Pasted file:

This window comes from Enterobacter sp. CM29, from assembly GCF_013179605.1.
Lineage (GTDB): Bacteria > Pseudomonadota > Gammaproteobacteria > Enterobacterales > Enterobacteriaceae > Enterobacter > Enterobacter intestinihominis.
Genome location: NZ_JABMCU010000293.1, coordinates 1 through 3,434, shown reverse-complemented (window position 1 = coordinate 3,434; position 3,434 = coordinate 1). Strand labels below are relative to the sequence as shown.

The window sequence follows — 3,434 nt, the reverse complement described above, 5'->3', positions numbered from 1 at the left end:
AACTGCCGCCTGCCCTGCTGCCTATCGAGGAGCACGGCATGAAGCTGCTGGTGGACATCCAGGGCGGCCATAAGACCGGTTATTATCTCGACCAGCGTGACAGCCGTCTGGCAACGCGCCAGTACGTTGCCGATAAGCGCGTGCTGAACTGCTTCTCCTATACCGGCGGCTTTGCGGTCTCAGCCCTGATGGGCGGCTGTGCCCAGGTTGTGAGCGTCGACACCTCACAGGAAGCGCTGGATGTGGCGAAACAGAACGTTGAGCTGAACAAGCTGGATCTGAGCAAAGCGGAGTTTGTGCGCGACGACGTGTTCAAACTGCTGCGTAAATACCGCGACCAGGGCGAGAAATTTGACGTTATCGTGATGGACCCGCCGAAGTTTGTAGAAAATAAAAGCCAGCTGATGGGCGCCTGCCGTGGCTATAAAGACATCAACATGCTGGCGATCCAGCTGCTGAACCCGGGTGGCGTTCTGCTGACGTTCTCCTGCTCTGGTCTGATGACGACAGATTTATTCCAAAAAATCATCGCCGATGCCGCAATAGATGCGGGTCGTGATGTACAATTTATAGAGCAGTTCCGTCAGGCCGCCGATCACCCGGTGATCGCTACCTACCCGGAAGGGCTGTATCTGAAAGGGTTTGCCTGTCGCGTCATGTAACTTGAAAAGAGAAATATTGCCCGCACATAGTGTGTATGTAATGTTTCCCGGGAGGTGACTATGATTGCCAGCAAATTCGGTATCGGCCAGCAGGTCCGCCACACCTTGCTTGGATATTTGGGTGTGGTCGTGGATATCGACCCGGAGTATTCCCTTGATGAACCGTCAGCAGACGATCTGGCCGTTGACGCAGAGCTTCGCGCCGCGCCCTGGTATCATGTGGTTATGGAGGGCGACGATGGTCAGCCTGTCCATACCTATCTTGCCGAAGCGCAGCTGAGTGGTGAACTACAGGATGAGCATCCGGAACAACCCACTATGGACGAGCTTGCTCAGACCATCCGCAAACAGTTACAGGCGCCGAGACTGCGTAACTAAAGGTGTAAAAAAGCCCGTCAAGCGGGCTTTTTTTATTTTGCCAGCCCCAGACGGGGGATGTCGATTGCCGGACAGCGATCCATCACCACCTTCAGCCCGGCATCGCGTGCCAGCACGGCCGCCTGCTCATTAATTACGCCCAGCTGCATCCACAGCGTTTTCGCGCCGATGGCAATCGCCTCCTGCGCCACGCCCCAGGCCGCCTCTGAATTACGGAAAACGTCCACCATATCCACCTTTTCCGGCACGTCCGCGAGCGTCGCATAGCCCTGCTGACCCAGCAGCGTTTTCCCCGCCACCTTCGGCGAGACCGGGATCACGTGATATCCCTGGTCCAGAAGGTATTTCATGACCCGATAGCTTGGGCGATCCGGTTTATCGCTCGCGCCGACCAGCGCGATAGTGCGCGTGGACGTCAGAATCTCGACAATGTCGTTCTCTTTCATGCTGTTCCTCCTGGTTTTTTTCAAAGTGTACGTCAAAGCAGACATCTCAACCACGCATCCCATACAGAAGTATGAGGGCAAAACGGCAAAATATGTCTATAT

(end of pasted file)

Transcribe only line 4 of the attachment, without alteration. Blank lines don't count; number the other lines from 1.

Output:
The window sequence follows — 3,434 nt, the reverse complement described above, 5'->3', positions numbered from 1 at the left end: